Also, this movie scared me! I was surprised, but there is a primal intensity in the way the stalker chases people down hallways and can seemingly appear from nowhere. The scenes of Sidney being terrorized still get my heart racing. Those scenes are fast, brutal and never outstay their welcome. Scream has GREAT pacing and once you turn it on you're hooked until the end.
I remember the next movies being a little less impressive, so I'm gonna savor this for a while before jumping into them.
Inktober prompt "Legend"
There are a couple goofy, cliche moments that they could easily have been better, but most of the film is far-and-away fresh and adequately executed. What little cracks in its resolve are more than made up for with its beautiful art and fresh story. There are beautiful and eerie scenes, it even scared me in a few moments, and while some of the acting is a little on the silly side, the story was actually very compelling. It loses a bit of standing with me for the whole "locking the child born with abnormalities in the woodshed" thing, which was played entirely too straight. Otherwise a great flick and one that has broad appeal, I definitely recommend it.
Inktober prompt "Ancient"
The first 2/3 of The Void are kinda cool. Nothing shocking, but they built up a good atmosphere. It was creepy and disturbing, lots of hinting at things lurking beneath the surface, keeping us attentive by switching back and forth between bloody lovecraftian horror, insanity-induced self mutilation, and the almost-mundanity of the small town late-night hospital.
Once the ball really got rolling there where still plenty good ideas here, but the cheesy low-budget feeling was more pronounced. I wasn't a fan of the zombie-style... creatures? Demons? Where they just zombies? That appeared, and they barely had any screentime, I wouldn't have minded totally passing on them and keeping all the effects closer to horrible writhing tentacles and The Thing-style body horror. The end monster was a little uninspiring too, though I appreciate what they where going for. And honestly I liked the story of the main cop dude and his ex(?) the doctor's assistant, I kind of wish the film was just about them so we could have had more time to delve into their past and pain.
Overall, a decent movie with a really cool movie poster (I'd hang this on my wall!) that doesn't quite deliver on greatness. But if you're looking for something fun and new it's still worth checking out, especially if you just need to pass some time during the week and want something scary on.
Don't dare see it alone!'
This movie was very funny, a wonderful little slice of horror history. It's goofy for sure, not a real scare to be had, campy in the way only a sincere retro flick can be. Still had a great time with it, it was the perfect movie to put on while my girlfriend and I where cooking dinner, the perfect lighthearted Halloween movie to keep in the festive mood.
I want to see more of Cushing and Lee, my list of Hammer Horror is more to-do than done. I also saw there was a Hammer/Shaw Brothers collaboration which is just great, I can't wait to check it out.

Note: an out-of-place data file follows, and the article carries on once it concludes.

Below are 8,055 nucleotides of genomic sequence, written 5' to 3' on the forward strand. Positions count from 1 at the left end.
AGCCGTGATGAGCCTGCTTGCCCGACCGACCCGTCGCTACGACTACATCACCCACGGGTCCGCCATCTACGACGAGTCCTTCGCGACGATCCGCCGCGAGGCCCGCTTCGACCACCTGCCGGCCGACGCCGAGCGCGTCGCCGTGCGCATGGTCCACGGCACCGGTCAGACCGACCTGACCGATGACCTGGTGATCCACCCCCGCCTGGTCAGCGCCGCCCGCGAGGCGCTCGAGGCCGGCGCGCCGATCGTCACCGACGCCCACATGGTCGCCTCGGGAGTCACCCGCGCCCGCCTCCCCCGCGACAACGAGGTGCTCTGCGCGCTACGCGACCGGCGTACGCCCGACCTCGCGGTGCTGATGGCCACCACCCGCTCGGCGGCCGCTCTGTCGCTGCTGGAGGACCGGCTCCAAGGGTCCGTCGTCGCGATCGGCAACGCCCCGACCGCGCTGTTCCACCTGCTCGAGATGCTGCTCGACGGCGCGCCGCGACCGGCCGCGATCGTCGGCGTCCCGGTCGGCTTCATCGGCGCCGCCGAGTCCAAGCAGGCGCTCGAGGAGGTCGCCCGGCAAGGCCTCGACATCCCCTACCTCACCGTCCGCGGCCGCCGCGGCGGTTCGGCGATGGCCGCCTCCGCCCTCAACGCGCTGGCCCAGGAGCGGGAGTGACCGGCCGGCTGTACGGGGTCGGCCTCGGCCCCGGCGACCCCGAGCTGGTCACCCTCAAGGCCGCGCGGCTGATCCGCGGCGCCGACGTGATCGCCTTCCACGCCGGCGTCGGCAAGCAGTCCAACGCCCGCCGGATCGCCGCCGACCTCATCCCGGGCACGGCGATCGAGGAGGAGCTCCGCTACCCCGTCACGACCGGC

Worse than the previous Hammer horror with these two great actors, but watching it back to back with the one from 1958 was the best way to watch it. The feeling that these two are destined to be born and die at each other's hands over and over just sinks into you, and I loved the juxtoposition of that thought, Van Helsing and Dracula living eternally just to suffer, portrayed in the absolutely goofiest, dopeyest early 70's style and music. It's awkward and funny and the two of them stand out like a sore thumb and it's kind of great. If you're looking for a lighthearted double-feature, these two flicks are good to put on during a Halloween dinner party.
At any rate, whether you can get genuine enjoyment out of this classic little slice of 70's campy horror, or if you enjoy the cheesiness of it in a so-bad-its-good way, this one is surely worth a watch.
Inktober prompt "Misfit"
I admit home invasion isn't my favorite genre. It can easily devolve into "I would have made a totally different decision" or "I can't beleive she didn't do this obvious thing" and I think Hush fell into that hole a little too much for me. Also, I don't think they went hard enough on the deaf aspect! We got too much sound in this film. We should have seen more, if not all, from her perspective, with a few scenes from the other characters who can hear breaking up the silence.
Not the worst, just a little generic.
Inktober prompt: Wild
Descriptions of this movie saying "arthouse" and "slow burn" are absolutely spot-on and this will turn a lot of people off. If you can't handle a movie of silence, that focuses mostly on imagery, it will not be for you. I was hoping for something a little creepier, in fact this film might have been one of my favorites ever if it had had slightly more sinister, spooky or supernatural imagery in an equally cinematic and thoughtful pace. This movie has some spooky stuff but the supernatural is as light as a serpent's kiss and I'd have liked a little more sprinkled throughout. Of course that's just me and my preferences, and this film might not be massively popular but I know it will have its fans and it deserves them.
It is a very beautifully shot film and I was kind of enchanted by some of the scenes, some horrible and some empty, a very interesting movie. It was also very very sad, in a very real way. Knowing life has been and probably still is as desolate of good human interaction for some people is depressing, and this movie is no cure for depression. It is memorable though, and well done, and if your ears perk up at the description of a quiet German film with almost no dialogue, contemplative and patient cinematography, and dark themes, about a woman living in a remote European village in a time and place where witchcraft is feared and hated, this film is for you and please go watch it!
Films I really have to see or re-visit. Most of these get pushed back until a night I can watch with my girlfriend so we can both see them.